TOKYO – European automakers sold a record 510,090 electrified passenger vehicles in 2016, including pure electrics and hybrids (mild, full and plug-in types), according to ACEA, the association of European automakers.

Electrified-vehicle sales of all types grew 21% from 235,604 units in 2015 to 303,506 units last year. PHEV sales rose 17% to 112,999 units, while sales of battery-electric cars gained 3% to 90,795.

Automakers sold 21,751 EVs in France, 11,410 in Germany, and 10,264 in the U.K.; 24,714 plug-in hybrids in the U.K., 18,612 in the Netherlands, and 13,751 in Germany; and 52,002 full and mild hybrids in the U.K., 50,961 in France, and 37,128 in Italy.

ACEA also reports sales of 176,730 alternative-fuel vehicles in 2016, down 20% from prior-year. Included in the total are natural-gas, liquid-petroleum-gas and E-85 ethanol vehicles. Italy held the dominant share, 82%, on sales of 145,461 units.

European automakers inched forward with powertrain plans largely built on smaller engines, more transmission steps, more hybrids and more EVs, according to the 2016-2017 edition of European Vehicle Market Statistics. Published by the Washington-based International Council on Clean Transportation, the report reveals:

  • Diesel models declined as a percentage of total cars sold throughout the European Union in 2015 to 52%, from 53% the year before. Because demand for new cars (all powertrain types) grew 9.5% to 13.7 million during the year, diesel sales actually increased an estimated 491,000 units to 7.1 million.
  • Of 1.7 million light trucks sold during the year, diesels accounted for 97% of the total.
  • In the car segment, Volkswagen was the diesel leader on sales estimated at 911,620 units, 55% of the automaker’s total in Europe. VW was followed by BMW and Renault at 556,600 and 541,575 units, respectively 78% and 59% of sales.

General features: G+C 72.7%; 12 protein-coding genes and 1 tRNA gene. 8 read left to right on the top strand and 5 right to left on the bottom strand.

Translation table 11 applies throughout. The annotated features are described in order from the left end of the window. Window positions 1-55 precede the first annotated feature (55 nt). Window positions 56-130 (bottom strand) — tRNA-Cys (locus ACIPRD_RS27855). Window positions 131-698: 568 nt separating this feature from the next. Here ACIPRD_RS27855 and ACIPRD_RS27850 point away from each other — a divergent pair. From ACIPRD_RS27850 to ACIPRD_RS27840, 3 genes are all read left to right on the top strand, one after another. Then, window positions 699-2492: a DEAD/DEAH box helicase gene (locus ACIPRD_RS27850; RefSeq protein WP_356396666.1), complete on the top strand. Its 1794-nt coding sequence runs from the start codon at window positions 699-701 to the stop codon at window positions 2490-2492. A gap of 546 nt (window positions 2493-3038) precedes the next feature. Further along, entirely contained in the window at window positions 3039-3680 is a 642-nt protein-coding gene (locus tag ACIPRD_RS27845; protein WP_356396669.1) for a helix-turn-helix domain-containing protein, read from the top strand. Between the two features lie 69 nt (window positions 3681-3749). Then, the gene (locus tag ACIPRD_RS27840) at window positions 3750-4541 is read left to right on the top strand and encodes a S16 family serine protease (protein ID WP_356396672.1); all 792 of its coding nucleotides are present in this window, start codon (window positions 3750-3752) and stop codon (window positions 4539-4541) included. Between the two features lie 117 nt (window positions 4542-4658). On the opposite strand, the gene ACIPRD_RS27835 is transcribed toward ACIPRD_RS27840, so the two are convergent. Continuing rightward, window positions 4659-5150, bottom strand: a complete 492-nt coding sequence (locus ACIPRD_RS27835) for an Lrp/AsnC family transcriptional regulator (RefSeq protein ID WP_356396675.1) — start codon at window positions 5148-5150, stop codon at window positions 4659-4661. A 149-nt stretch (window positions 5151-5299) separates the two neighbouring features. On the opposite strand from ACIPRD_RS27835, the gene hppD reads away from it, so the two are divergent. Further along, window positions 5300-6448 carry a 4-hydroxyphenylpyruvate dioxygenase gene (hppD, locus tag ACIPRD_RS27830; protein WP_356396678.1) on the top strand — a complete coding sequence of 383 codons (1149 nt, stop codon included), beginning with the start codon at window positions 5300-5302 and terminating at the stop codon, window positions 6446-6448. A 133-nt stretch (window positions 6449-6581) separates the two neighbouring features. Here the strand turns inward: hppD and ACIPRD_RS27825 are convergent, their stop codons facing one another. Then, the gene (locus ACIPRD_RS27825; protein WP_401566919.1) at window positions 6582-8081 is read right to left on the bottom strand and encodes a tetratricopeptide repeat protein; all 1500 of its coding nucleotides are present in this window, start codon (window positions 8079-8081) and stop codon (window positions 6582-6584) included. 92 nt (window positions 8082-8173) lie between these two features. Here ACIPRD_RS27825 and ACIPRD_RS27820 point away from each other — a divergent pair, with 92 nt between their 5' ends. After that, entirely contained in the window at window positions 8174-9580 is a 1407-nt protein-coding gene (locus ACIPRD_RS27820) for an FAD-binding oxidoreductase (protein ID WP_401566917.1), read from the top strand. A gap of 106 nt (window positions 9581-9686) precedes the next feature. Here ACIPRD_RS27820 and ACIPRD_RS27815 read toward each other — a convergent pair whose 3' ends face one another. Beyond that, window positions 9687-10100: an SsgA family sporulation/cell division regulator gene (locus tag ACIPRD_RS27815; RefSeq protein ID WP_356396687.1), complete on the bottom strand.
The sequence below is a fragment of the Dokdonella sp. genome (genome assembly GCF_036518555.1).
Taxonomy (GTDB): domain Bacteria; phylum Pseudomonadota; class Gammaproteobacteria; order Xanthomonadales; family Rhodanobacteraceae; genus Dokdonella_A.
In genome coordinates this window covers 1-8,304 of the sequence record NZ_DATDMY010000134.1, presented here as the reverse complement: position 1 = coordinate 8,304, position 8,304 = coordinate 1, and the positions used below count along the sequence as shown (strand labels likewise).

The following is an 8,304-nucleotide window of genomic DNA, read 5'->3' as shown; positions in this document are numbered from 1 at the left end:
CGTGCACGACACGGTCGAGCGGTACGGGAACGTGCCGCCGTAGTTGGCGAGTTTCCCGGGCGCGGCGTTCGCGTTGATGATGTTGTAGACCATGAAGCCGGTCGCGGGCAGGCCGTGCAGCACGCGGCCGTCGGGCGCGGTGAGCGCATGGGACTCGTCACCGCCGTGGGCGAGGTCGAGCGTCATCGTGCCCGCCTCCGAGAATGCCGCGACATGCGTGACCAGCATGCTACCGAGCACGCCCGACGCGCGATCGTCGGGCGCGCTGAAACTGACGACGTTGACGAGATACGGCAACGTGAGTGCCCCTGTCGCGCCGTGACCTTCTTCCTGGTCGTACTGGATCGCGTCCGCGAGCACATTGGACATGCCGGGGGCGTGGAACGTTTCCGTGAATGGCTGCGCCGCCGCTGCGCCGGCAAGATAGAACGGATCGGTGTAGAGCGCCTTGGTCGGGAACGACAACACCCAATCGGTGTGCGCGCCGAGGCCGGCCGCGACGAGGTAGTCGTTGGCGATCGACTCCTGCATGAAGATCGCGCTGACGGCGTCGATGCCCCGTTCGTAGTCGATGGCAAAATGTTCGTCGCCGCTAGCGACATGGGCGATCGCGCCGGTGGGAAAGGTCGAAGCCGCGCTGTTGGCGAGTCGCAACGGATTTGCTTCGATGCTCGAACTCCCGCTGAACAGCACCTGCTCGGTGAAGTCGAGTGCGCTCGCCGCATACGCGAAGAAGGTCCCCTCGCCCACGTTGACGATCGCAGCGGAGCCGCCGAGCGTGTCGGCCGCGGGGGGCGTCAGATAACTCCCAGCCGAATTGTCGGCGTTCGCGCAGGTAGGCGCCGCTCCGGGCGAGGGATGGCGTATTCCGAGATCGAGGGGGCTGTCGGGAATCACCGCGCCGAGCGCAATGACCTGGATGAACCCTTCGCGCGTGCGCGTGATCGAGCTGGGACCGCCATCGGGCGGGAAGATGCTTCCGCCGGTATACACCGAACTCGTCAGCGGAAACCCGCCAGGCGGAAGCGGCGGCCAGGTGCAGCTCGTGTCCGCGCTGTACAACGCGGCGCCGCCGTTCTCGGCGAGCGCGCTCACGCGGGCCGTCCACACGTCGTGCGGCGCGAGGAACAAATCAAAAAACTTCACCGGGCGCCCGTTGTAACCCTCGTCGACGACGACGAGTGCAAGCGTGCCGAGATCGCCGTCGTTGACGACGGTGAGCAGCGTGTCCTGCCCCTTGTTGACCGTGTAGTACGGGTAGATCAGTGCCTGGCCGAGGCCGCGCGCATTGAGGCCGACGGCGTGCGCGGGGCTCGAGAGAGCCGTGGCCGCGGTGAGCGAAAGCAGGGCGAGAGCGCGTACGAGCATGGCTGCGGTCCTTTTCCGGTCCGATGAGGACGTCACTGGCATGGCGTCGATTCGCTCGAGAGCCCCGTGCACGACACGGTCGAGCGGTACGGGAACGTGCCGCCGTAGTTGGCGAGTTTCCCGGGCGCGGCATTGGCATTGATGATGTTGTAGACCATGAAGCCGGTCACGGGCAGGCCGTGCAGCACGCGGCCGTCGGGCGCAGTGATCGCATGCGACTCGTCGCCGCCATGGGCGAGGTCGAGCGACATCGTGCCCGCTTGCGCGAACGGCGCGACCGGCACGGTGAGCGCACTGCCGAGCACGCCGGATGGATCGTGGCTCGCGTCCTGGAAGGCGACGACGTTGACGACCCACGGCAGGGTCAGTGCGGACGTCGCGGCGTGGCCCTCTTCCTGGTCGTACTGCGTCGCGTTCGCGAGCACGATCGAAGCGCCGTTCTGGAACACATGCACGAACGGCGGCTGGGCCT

• The share held by gasoline cars (excluding hybrids) declined slightly to 44%, from an estimated 44.5% in 2014. Unit sales, however, rose from 5.6 million to 6 million, again because of growth in overall demand.
  • Cars with direct-injection engines accounted for 40% of the total, about 2.4 million units, up from 35% (2 million units) in 2014 and 3% (232,000) in 2005.
  • Hybrids, excluding plug-ins, grew marginally from 1.4% to 1.5% in 2015. The segment registered growth from an estimated 175,200 units to 205,500. Toyota and its Lexus luxury brand held the largest combined share of hybrids at 27%, or 144,510 out 537,206 units sold.
  • PHEV sales, of which 21% were in the Netherlands and 15% in Germany, grew 4% year-on-year in 2015, while EVs inched upward to 0.4% from 0.3%, and from an estimated 37,540 to 54,800 units. Renault and Nissan ranked 1-2 on EV sales estimated at 16,150 and 12,970, respectively. PHEVs accounted for 23% of Mitsubishi sales and 5% of Porsche deliveries.
  • In vehicles powered by conventional engines, the average number of cylinders per engine remained constant at 3.9, unchanged from 2014, although down from 4.0 in 2010 and 4.1 in 2005. Peugeot and Citroen reported the smallest number of cylinders per car, 3.6, while luxury makers Audi, BMW and Mercedes reported the highest number at 4.3.
  • Average engine displacement continued to decline while power increased to 1.61L and 125 hp in 2015, from 1.6L and 121 hp in 2014. In 2005 displacement and power averaged 1.73L and 110 hp and in 2010, 1.63L and 113 hp.
  • In the light-truck segment, average power and displacement totaled 1.9L and 115 hp.

Against this backdrop, cars’ average carbon-dioxide emission levels fell to 120 g/km, from 123 g/km in 2014, while fuel economy increased to 48 mpg (4.9 L/100 km) from 47 mpg (5.0 L/100 km), based on the New European Driving Cycle. In 2005, CO2 and fuel-economy levels averaged 162 g/km and 36.2 mpg (6.5 L/100 km), and in 2010, 143 g/km and 40.6 mpg (5.8 L/100 km) in 2010.

The 2015 CO2 emission level of 120 g/km is significantly lower than the 2015 target of 130 g/km set by the European Union. In 2020, 95% of manufacturer fleets must reach 95 g/km, then 100% in 2021.

Emitting the smallest volumes of CO2, because of their smaller size and weight were cars built by Peugeot (104 g/km), Citroen (106 g/ km) and Renault (106 g/ km). Toyota, on the strength of its hybrids, came in fourth at 108 g/km.